Encounters with nature and sustainability around Princeton in September.
Wednesday, September 28, 2022
September Nature Vignettes
When a house was torn down recently at the corner, I feared it would be replaced with something huge and unattractive,
Blooming along the fenceline next to the house are sunflowers and autumn clematis vine. Gorgeous as they are, thankfully generating color at a time when most flowers are spent, they are best not planted in a garden unless where the spread of their roots is limited by a house or pavement. Otherwise, given abundant sun to power their aggressively spreading roots, they will take over your garden.
Though it dies down to the ground each year like a perennial wildflower, pokeweed looks more like a miniature tree, and in fact it has a close relative in Argentina. The ombu grows to the size of a large tree, yet lacks xylem.
Actually, if you were trying to make Princeton sustainable, you might want to "farm" Princeton with smaller, short-lived trees that provide shade but are less expensive to take down. The above ground portions could be periodically harvested as a local energy source, and the roots left in the ground would sequester carbon. Trees are a source of solar energy, since they draw their carbon not from underground but from the atmosphere all around them. Thus, no net increase in atmospheric carbon from their combustion.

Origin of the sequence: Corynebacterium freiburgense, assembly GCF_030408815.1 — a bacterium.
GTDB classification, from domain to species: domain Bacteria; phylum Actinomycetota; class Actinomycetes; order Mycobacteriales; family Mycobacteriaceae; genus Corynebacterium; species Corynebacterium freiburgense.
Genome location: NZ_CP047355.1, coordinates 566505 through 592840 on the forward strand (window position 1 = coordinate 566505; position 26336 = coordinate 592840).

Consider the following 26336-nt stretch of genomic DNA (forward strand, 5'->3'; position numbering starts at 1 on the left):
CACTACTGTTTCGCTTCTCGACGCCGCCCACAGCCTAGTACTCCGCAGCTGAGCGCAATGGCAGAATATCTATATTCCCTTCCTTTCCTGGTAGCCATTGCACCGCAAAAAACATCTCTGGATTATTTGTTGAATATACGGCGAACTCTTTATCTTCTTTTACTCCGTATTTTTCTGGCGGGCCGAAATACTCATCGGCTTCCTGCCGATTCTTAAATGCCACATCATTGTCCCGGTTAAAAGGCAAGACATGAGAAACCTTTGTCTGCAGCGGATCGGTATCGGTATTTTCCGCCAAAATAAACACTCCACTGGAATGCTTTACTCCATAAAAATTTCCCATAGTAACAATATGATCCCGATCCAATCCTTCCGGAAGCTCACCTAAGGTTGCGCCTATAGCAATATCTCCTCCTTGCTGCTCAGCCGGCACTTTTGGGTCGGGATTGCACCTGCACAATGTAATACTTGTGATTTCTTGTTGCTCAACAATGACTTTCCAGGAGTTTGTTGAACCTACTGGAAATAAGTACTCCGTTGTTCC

Finally, a grass encountered in fields and local rights of way. When its flowers open and display their golden anthers, this native member of the tallgrass prairies can be eye-catching. Indian grass, Sorghastrum nutans, reminds me of the midwest prairies I used to help manage, and a time long ago when prairie openings were common in the east as well.